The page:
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Learn more about the science of Microscope Photometry

UV Image of a Cell

Ultraviolet image of an onion cell


How a Microscope Photometer Works

Uses of a Microscope Photometer

Units of Microscope Photometry

CRAIC Microscope Photometer


CRAIC Microscope Photometer

Jablonski Energy Level Diagram Depicting Absorbance and Fluorescence Transitions


Histogram of microscope photometer data

Histogram of photometric data


When photons interact with matter, such as when light is focused onto a sample in a microscope, it can either be reflected, absorbed and then re-emitted, or scattered.  Photometry measures the intensity of  light interactions, within a certain wavelength range, between photons and a sample.


Spectroscopy is the study of the quantized energy transfer between radiation and matter and photometry is the study of the intensity of that transfer.  The energy of light is directly related to its wavelength by the Einstein-Planck relationship:


where E is the energy of the photon, h is Planck's constant: 6.626 x 10-34 J∙s, ν is the frequency of the photon, c is the speed of light: 3.0 x 108 m/s, and λ is the wavelength of the photon. 

The electromagnetic energy of a photon is inversely proportional to its wavelength.  In other words, short wavelength or blue light is higher in energy than longer wavelengths or red light.  Due to these energetic differences, photons with different wavelengths interact differently with molecules.  In the ultraviolet-visible region, electronic transitions are mainly observed.  Namely, when a photon of the proper energy is absorbed by a molecule, an electron is excited to higher energy level or shell.  This is most commonly described in what is called a Jablonski diagram, or an energy level diagram.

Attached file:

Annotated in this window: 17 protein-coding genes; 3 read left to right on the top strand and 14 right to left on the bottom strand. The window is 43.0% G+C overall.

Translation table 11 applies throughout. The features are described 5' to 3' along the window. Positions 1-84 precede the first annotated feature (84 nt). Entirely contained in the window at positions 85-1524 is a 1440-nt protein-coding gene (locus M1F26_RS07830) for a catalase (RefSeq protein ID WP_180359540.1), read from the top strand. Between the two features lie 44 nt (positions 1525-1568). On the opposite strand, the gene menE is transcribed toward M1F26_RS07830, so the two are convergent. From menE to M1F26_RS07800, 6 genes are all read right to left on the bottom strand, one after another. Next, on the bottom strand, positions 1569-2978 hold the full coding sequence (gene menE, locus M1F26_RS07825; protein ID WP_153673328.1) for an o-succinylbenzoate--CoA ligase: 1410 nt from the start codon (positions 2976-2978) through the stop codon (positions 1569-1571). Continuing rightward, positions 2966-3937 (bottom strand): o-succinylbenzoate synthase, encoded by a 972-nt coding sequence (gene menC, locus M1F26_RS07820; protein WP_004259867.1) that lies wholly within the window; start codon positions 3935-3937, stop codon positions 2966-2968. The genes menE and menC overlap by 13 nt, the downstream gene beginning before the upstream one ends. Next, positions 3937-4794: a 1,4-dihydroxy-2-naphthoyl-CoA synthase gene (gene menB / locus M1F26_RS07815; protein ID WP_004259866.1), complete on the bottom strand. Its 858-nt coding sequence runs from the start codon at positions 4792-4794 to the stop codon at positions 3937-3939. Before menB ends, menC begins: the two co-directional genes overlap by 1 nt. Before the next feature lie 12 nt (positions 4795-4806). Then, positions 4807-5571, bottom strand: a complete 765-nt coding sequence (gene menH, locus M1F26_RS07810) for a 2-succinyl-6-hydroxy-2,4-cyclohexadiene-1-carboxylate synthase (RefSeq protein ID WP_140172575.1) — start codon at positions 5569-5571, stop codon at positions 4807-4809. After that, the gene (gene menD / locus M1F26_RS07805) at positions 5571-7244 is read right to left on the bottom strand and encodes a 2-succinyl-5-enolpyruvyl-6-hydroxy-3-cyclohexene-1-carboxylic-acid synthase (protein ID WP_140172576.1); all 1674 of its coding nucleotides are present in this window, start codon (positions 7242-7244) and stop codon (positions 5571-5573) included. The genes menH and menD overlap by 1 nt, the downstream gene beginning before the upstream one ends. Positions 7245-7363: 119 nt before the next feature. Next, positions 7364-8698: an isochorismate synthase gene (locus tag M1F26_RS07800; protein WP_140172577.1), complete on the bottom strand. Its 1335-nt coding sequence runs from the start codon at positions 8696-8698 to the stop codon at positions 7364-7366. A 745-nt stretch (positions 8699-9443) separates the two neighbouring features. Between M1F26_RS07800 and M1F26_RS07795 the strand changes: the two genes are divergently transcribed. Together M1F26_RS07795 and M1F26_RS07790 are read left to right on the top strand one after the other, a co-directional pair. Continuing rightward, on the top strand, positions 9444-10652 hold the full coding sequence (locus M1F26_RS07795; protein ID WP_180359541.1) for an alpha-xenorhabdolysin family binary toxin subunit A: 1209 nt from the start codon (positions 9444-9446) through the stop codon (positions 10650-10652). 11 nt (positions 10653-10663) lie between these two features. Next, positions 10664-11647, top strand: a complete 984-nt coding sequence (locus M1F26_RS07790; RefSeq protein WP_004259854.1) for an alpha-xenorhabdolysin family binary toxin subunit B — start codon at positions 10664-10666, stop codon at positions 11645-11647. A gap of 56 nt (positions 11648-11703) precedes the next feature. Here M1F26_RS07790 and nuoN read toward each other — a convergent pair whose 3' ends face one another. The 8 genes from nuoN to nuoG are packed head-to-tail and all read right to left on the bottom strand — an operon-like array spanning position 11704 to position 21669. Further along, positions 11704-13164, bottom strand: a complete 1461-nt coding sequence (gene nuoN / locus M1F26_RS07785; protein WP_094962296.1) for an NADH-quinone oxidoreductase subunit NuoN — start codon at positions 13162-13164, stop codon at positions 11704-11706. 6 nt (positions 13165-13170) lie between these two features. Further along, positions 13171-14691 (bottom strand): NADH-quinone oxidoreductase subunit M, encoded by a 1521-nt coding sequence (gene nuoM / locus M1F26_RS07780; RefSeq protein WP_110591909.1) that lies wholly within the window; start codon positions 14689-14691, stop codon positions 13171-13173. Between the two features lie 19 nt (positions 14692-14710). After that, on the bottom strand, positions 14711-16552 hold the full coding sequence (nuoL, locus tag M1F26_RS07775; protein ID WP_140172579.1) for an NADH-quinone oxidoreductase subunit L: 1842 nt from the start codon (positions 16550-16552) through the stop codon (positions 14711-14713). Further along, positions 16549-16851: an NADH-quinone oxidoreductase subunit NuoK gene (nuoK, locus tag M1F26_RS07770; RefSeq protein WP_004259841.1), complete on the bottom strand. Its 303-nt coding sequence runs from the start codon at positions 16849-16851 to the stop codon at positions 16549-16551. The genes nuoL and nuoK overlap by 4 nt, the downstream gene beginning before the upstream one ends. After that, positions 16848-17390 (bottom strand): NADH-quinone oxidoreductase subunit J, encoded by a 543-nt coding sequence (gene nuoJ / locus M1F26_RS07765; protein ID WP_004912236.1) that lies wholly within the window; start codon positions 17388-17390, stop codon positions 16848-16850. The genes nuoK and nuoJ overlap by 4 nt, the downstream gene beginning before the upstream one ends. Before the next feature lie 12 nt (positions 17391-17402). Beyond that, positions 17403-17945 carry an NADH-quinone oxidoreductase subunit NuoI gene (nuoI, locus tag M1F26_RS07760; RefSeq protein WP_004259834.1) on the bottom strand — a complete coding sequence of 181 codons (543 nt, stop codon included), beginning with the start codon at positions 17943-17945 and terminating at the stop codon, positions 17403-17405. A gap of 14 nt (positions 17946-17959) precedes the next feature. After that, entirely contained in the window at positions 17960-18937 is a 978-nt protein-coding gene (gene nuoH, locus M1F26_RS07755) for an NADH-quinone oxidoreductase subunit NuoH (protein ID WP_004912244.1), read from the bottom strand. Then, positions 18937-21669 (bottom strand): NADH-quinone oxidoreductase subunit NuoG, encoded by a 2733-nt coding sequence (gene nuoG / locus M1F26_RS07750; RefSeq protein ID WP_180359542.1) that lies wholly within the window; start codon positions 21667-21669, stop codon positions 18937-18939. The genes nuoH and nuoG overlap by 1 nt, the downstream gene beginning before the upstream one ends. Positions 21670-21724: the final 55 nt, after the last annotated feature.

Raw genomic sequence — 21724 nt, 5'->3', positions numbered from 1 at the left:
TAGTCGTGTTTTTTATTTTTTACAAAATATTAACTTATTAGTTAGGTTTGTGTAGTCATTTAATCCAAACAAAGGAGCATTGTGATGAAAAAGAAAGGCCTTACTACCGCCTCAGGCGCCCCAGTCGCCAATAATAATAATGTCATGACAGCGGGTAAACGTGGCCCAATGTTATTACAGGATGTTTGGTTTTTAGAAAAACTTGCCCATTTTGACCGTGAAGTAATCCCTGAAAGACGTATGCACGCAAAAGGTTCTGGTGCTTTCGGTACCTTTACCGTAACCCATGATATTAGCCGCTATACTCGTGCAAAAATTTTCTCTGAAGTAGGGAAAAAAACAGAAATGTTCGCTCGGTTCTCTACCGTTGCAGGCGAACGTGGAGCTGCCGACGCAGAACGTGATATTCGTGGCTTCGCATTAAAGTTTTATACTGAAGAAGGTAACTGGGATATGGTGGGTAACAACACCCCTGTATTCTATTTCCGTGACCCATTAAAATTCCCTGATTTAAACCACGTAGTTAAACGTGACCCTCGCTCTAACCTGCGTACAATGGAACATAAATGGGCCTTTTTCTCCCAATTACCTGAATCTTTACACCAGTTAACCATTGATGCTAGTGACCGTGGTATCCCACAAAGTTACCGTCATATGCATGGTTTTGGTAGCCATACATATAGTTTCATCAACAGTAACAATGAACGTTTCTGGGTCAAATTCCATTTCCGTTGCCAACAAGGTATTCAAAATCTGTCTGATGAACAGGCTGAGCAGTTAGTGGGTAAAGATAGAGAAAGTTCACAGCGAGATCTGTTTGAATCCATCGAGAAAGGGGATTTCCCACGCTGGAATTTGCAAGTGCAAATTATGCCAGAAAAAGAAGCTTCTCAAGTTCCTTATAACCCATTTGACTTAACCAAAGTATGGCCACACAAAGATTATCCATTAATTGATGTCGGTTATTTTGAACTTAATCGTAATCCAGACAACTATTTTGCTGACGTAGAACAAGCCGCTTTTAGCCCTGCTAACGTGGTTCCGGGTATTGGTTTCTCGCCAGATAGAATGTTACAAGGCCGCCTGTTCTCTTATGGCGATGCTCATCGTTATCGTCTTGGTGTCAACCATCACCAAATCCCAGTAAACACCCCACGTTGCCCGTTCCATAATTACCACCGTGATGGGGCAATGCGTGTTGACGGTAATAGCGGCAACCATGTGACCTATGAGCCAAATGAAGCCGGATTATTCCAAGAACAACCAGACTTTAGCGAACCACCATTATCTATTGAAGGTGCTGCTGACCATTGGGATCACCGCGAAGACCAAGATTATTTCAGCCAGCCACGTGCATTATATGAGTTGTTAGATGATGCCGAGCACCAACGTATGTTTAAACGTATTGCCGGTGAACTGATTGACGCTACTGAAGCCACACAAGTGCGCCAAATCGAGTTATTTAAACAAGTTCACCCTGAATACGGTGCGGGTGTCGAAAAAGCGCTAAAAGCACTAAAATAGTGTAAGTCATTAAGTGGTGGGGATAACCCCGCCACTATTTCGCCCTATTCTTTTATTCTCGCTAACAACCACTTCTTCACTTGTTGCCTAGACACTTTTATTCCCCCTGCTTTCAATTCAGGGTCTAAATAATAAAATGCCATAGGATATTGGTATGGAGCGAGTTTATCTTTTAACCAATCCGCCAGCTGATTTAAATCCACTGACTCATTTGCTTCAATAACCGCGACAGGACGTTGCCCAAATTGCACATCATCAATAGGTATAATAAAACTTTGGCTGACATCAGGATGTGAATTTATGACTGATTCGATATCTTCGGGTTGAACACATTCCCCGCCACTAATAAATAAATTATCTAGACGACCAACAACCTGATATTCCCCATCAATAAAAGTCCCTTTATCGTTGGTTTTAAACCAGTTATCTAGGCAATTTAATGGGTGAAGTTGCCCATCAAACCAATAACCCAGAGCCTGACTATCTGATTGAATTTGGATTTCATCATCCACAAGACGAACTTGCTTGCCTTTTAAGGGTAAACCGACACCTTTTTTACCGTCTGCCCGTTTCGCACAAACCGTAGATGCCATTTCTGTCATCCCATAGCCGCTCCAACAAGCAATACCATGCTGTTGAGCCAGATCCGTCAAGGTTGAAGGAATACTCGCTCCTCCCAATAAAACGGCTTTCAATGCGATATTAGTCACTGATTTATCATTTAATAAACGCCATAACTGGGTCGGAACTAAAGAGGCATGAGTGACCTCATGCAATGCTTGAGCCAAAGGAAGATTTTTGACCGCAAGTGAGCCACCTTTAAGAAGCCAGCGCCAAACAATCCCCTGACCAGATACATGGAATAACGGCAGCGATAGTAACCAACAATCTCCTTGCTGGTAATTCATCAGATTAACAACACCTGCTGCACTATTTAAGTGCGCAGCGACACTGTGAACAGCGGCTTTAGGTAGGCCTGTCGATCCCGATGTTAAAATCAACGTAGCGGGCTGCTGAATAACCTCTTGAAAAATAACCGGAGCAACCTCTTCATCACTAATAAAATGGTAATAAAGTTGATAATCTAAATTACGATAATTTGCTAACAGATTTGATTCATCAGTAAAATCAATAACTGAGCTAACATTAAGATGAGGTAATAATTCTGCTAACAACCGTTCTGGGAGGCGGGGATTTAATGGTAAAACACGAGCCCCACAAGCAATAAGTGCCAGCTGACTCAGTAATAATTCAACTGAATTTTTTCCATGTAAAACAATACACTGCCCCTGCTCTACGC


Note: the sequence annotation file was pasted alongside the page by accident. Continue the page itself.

For a photon to be absorbed, the energy of the photon must be exactly the same as the difference in energy between the ground state and the excited state to which the electron transfers.  As can be seen in the diagram, the electron jumps to the first excited state (S1) when an electron of the corresponding energy is absorbed.  If a photon of a higher energy, one that matched the difference between the ground and say the second excited state (S2), were absorbed, the electron would jump from the ground state to the S2 state. This process is called absorption.

The energy levels of the molecules are due to the types of atoms and how they are bound to one another.  Additionally, the shape of the molecule as well as its environment  can also play a part in structuring the energy levels.  In fact, a dye chemist can "tune" a dye molecule by adding or removing functional groups or atoms of a molecule, thereby changing its color. 


After the electron has jumped to the excited state, it usually then decays by internal conversion to the lowest excited state,  S1.  From there it can decay back to the ground state by a number of paths.  The most common is a radiationless transition whereby the electron drops from the S1 excited state to the ground state losing energy without the emission of a photon.  However, when the electron drops from the S1 state to the ground state with the emission of a photon, the process is called fluorescence.  It is a rapid process and fluorescence lifetimes usually follow first order kinetic rules.  It should be noted that the fluorescence intensity is governed by many factors, some of which include excitation wavelength, fluorescence quantum yield, quenching factors and even molecular structure. 


Reflectance photometry simply measures the instensity of the light reflected from the sample.  The portion that is not reflected may have been absorbed (see above), transmitted through the sample (if transparent to that wavelength of light) or even scattered.  Reflected light may be divided into two types: specular and diffuse.  Simply put, specular reflectance is like the reflectance from a mirror.  The light is reflected at the same angle as it impinges upon the mirror surface.  Diffuse reflectance is similar to what occurs with white paper where light is effectively reflected at all angles.